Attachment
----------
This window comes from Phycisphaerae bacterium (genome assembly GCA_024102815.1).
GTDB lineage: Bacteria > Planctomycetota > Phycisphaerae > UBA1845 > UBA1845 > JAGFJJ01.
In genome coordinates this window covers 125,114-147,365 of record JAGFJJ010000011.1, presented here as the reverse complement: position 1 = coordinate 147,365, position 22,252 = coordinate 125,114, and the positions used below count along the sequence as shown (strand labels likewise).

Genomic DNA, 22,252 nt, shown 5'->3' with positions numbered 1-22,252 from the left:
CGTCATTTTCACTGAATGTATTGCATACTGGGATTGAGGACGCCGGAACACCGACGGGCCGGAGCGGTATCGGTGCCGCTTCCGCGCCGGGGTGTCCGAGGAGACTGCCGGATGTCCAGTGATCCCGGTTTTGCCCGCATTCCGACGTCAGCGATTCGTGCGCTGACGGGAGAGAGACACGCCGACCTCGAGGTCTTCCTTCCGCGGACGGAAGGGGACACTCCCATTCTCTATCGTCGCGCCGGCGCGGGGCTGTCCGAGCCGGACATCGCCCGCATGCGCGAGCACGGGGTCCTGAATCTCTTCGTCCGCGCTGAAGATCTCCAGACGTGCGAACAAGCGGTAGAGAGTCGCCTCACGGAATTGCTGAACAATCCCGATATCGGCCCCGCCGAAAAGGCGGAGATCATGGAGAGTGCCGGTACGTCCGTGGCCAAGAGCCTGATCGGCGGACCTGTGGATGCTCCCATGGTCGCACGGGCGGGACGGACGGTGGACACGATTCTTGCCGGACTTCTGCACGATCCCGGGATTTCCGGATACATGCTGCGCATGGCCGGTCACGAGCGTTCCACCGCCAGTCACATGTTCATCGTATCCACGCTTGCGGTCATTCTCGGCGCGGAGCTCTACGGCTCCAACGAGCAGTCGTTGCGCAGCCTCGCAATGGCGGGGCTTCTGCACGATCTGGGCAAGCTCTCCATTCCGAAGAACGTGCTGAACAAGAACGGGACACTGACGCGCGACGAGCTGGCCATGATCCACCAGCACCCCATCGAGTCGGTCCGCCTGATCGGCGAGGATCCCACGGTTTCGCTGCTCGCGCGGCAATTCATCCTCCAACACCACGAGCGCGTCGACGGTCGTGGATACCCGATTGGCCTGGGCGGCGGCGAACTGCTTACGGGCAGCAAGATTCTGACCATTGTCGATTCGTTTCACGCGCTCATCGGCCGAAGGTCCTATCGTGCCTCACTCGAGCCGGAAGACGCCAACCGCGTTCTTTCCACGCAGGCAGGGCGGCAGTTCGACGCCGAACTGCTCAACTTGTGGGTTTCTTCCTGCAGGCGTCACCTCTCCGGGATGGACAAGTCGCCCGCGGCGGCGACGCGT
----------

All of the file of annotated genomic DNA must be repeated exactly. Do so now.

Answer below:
This window comes from Phycisphaerae bacterium (genome assembly GCA_024102815.1).
GTDB lineage: Bacteria > Planctomycetota > Phycisphaerae > UBA1845 > UBA1845 > JAGFJJ01.
In genome coordinates this window covers 125,114-147,365 of record JAGFJJ010000011.1, presented here as the reverse complement: position 1 = coordinate 147,365, position 22,252 = coordinate 125,114, and the positions used below count along the sequence as shown (strand labels likewise).

Genomic DNA, 22,252 nt, shown 5'->3' with positions numbered 1-22,252 from the left:
CGTCATTTTCACTGAATGTATTGCATACTGGGATTGAGGACGCCGGAACACCGACGGGCCGGAGCGGTATCGGTGCCGCTTCCGCGCCGGGGTGTCCGAGGAGACTGCCGGATGTCCAGTGATCCCGGTTTTGCCCGCATTCCGACGTCAGCGATTCGTGCGCTGACGGGAGAGAGACACGCCGACCTCGAGGTCTTCCTTCCGCGGACGGAAGGGGACACTCCCATTCTCTATCGTCGCGCCGGCGCGGGGCTGTCCGAGCCGGACATCGCCCGCATGCGCGAGCACGGGGTCCTGAATCTCTTCGTCCGCGCTGAAGATCTCCAGACGTGCGAACAAGCGGTAGAGAGTCGCCTCACGGAATTGCTGAACAATCCCGATATCGGCCCCGCCGAAAAGGCGGAGATCATGGAGAGTGCCGGTACGTCCGTGGCCAAGAGCCTGATCGGCGGACCTGTGGATGCTCCCATGGTCGCACGGGCGGGACGGACGGTGGACACGATTCTTGCCGGACTTCTGCACGATCCCGGGATTTCCGGATACATGCTGCGCATGGCCGGTCACGAGCGTTCCACCGCCAGTCACATGTTCATCGTATCCACGCTTGCGGTCATTCTCGGCGCGGAGCTCTACGGCTCCAACGAGCAGTCGTTGCGCAGCCTCGCAATGGCGGGGCTTCTGCACGATCTGGGCAAGCTCTCCATTCCGAAGAACGTGCTGAACAAGAACGGGACACTGACGCGCGACGAGCTGGCCATGATCCACCAGCACCCCATCGAGTCGGTCCGCCTGATCGGCGAGGATCCCACGGTTTCGCTGCTCGCGCGGCAATTCATCCTCCAACACCACGAGCGCGTCGACGGTCGTGGATACCCGATTGGCCTGGGCGGCGGCGAACTGCTTACGGGCAGCAAGATTCTGACCATTGTCGATTCGTTTCACGCGCTCATCGGCCGAAGGTCCTATCGTGCCTCACTCGAGCCGGAAGACGCCAACCGCGTTCTTTCCACGCAGGCAGGGCGGCAGTTCGACGCCGAACTGCTCAACTTGTGGGTTTCTTCCTGCAGGCGTCACCTCTCCGGGATGGACAAGTCGCCCGCGGCGGCGACGCGT